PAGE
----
In this episode of jotxs y recuerdos, Alexandra interviews Esteban Silva, a queer brujo who learned protection spells from his Buela and had to hide who he was growing up. Read an excerpt of the episode below or tune in!
Alexandra: Hey everyone, you’re listening to jotxs y recuerdos. This is Alexandra, and I am interviewing my very best friend, Esteban, who currently lives in Las Vegas. He is on the line with me now.
So, Esteban, I know that I can talk about you and with you for hours, but I want you to talk about you. Tell me a little bit about yourself Tell me how you identify in terms of sexuality, pronouns and what part of the Valley you grew up in?
Esteban: Okay, my name is Esteban. I grew up in Pharr, Texas. I guess I would identify as queer. Rather just as Esteban, but I am a queer man. I grew up between McAllen and Texas. I went to Liberty Middle School and then went to Raiders PJSA North Early College High School. Graduated from both. Oh, and got my bachelor’s degree at Oklahoma City University.
Alexandra: Okay. What did you study in Oklahoma?
Esteban: I have a Bachelor’s in Fine Arts with a minor in gothic literature.
Alexandra: Okay so what was your experience like growing up as a queer, Mexican kid in the Rio Grande Valley?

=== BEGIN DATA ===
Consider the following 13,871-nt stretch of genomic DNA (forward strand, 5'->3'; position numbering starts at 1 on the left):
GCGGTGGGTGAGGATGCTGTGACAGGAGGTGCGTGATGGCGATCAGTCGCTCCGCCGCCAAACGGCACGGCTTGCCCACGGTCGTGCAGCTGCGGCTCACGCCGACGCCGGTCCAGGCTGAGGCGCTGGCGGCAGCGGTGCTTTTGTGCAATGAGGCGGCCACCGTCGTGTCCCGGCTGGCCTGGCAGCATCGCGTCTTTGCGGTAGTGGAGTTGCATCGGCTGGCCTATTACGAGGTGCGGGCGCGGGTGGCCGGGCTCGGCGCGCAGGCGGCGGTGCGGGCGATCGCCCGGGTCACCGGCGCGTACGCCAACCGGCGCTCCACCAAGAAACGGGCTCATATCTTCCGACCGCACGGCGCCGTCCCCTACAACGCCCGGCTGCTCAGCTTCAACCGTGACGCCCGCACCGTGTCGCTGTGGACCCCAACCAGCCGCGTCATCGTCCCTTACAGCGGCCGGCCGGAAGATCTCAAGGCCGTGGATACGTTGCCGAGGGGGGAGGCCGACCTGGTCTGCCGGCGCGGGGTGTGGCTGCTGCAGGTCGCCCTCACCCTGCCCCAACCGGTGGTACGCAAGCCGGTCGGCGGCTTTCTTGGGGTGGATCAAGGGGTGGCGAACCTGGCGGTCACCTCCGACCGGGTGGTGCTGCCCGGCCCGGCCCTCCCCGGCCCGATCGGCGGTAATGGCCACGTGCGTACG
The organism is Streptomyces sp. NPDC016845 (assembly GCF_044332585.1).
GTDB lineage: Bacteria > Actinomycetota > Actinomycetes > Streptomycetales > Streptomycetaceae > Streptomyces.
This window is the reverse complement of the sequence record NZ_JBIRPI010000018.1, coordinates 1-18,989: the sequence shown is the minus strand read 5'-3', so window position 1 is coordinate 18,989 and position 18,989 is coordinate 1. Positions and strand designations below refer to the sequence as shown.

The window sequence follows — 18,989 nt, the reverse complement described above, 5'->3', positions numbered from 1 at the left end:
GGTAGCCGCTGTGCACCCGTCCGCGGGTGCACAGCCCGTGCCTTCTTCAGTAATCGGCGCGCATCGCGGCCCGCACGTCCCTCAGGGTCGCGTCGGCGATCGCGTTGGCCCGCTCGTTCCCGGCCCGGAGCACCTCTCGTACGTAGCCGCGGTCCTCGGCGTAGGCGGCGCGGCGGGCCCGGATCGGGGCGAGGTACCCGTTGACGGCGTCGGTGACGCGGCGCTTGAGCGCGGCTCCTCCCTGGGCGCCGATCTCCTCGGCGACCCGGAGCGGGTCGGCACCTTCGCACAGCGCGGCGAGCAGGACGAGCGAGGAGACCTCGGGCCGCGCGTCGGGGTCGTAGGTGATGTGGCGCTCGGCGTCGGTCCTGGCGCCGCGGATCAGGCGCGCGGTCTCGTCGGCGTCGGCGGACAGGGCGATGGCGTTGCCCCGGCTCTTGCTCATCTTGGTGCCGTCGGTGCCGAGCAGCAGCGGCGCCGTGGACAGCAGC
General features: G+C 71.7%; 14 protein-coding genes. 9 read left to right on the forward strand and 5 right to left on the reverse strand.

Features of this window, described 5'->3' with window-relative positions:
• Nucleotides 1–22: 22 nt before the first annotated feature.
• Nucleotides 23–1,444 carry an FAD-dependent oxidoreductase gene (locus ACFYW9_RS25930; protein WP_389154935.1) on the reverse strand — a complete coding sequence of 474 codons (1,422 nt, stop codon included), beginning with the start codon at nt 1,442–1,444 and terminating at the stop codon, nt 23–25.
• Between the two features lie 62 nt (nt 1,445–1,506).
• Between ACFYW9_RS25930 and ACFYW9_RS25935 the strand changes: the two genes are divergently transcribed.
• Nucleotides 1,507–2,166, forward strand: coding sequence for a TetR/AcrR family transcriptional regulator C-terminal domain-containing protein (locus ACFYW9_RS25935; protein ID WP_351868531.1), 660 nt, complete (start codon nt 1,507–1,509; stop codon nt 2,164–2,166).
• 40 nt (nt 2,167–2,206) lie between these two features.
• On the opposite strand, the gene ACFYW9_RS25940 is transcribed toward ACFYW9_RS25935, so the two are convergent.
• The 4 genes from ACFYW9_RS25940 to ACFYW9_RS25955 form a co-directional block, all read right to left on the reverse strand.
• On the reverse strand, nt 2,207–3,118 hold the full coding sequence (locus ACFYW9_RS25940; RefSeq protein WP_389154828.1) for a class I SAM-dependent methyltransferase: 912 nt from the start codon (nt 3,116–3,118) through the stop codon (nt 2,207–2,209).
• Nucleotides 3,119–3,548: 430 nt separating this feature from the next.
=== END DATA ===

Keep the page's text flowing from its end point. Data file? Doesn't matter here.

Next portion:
Esteban: The sad truth is I was not a queer kid in the Rio Grande Valley. I never got to be a queer kid in the Rio Grande Valley. I guess when I came back to college I was able to do that.I mean, the truth is, I had to hide who I was growing up and for a long time. It was a nightmare that I was trying to not wake up and feel like it wasn’t a fucking nightmare again. I had friends, I had amazing people who loved me and supported Esteban, but didn’t know who I really was. Even my god, even my religion played a big part in keeping me the way I was.
The first time I ever felt queer, the first time I ever felt wrong — and I don’t mean in the literal sense like I was in a stake in — but that I felt like something was wrong about me was when I was 7 years old. I mean, my mom was driving. We were on our way to go somewhere —I don’t remember for what or for who— but I was in the back seat, and my mom looks over and asks me (if) I think a woman should be able to marry a woman and a man should be able to marry a man. And I said, “well if they love each other, it shouldn’t matter.” And my mom explained to me, “well that’s not what the bible says, you know, your father—it’s always been a father and a mother. It’s always been a husband and a wife.”
And I explained to her: “well what if dad was a woman, would you not marry him?” And she said no. And you know, it didn’t seem like anything. It didn’t seem like a memory I could’ve kept, but that was the first moment that I felt wrong, that I felt queer. And that moment identified me for the next 10 years, if not more.
I can say that I had teachers who knew, growing (up) in the education system. Maybe (they) didn’t know but, (they) just sympathized. And they kept me going. A lot of it was a smile here, a pat on the head, a random hug in random spots. Passing the hallway and having a teacher just give me a hug made things beautiful and worth living.